When my sister left for college, I gave her a little box with a tiny picture of us when we were small and willing to hold each other tightly. I enclosed a Dr. Seuss poem, “Oh! The Places You’ll Go!”
I was trying to say, “I love you.” I was trying to say, “I’ll meet you somewhere down the road.”
She said nothing.
We shared a room throughout our childhood and into our teens. Yet I cannot recollect a single real conversation we may have shared in that time period. I wanted so badly for her to like me, even yearned to live her life exactly. But her explicit disdain for me was palpable constantly, or so I perceived. I always felt like a struggling beetle in a pool of water, meager little arms useless. I bounced between infuriation, hurt, and hope. Ping! Ping! Our entire relationship existed along that fragile framework.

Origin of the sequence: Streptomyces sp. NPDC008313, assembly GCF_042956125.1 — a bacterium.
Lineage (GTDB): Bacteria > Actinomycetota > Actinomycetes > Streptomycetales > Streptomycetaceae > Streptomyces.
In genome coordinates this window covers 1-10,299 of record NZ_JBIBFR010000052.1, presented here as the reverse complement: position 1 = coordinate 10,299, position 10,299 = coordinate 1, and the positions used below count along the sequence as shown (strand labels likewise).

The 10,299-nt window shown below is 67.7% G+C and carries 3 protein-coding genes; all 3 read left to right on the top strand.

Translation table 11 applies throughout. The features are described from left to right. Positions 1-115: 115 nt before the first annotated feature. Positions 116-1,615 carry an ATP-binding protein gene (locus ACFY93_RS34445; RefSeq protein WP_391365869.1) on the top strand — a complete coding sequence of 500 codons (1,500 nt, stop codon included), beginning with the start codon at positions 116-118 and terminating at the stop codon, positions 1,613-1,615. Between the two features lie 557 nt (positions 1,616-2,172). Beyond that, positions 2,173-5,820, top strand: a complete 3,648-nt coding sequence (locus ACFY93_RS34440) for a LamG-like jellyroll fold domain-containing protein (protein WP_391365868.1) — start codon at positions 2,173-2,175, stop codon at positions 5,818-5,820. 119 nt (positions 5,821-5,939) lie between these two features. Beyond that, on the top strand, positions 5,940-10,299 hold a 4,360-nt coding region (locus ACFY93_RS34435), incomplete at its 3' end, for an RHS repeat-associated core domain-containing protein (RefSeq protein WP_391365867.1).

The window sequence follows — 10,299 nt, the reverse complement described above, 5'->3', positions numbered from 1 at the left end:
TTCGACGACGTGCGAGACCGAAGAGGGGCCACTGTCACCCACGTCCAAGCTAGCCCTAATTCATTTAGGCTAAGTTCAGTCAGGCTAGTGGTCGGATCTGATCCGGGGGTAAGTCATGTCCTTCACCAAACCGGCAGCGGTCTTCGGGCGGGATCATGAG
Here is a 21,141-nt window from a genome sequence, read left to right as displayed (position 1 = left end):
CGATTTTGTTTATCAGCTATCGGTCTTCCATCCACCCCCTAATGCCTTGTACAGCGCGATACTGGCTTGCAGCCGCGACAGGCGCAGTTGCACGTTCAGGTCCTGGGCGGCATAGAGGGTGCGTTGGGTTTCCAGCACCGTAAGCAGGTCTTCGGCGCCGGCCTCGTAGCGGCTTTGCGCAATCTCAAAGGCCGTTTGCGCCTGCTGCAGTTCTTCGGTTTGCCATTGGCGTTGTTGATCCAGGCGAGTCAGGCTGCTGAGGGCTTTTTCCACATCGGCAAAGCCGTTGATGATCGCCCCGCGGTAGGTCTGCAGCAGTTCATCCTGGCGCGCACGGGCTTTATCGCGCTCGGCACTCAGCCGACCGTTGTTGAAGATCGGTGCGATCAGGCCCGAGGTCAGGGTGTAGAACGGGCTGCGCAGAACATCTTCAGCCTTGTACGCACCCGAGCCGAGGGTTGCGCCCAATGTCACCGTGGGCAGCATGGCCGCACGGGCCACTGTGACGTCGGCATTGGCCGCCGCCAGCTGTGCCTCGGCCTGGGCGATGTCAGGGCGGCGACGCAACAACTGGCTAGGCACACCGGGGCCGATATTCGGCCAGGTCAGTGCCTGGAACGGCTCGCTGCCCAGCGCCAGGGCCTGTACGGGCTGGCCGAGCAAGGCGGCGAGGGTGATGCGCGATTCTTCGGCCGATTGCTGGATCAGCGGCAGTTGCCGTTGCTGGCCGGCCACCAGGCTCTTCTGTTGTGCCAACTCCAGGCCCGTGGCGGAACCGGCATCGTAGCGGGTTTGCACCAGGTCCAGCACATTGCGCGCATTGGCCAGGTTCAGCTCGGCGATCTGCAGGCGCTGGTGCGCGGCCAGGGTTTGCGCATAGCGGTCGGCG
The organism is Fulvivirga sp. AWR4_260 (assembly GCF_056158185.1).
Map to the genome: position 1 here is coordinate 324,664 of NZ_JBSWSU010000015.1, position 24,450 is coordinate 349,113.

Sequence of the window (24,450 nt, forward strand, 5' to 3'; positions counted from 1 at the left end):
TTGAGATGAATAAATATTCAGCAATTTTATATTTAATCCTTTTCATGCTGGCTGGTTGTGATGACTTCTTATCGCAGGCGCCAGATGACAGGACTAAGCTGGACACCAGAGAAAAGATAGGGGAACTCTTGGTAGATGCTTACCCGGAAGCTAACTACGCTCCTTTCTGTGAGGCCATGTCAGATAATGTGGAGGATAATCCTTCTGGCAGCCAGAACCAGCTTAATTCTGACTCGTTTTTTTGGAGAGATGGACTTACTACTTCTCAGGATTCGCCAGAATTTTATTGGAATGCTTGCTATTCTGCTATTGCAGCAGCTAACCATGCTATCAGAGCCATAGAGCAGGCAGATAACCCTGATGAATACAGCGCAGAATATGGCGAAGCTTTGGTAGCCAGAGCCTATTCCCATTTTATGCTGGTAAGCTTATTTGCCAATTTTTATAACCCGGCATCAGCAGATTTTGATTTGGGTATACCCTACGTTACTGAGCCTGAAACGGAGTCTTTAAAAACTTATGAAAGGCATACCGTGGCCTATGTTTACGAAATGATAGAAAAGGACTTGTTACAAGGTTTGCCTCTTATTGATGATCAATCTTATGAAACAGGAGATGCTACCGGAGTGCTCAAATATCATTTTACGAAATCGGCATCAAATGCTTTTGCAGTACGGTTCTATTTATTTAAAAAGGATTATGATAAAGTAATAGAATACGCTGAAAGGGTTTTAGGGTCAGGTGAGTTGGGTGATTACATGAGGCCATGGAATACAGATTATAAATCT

Our lives, each a separate convoluted path, carried on with limited contact: an email here, a holiday there. Until one day we somehow wound up in the same city, in the same house for a short time in fact. Oddly, we began to rely on each other. I stopped pushing so hard and she started to find me kind of humorous. We shared a slight obsession with NCIS and a penchant for casual cottage decorating. We were both drenched in the same family history, the Lake George summers, the attic bedroom nights.
We don’t have a typical sisters-are-best-friends-for-life kind of relationship. Our cheek kisses are always fleeting, never resulting in contact; dragonfly kisses that move on before ever touching the ground. But we have a true friendship, unspoken and unparalleled. To my unlikely friend.
Megan O’Keeffe is a pediatric nurse from Boston where she lives with her husband and two toddlers, Sophie and Tommy. You can see more of her writing on her blog Healthy Offspring.
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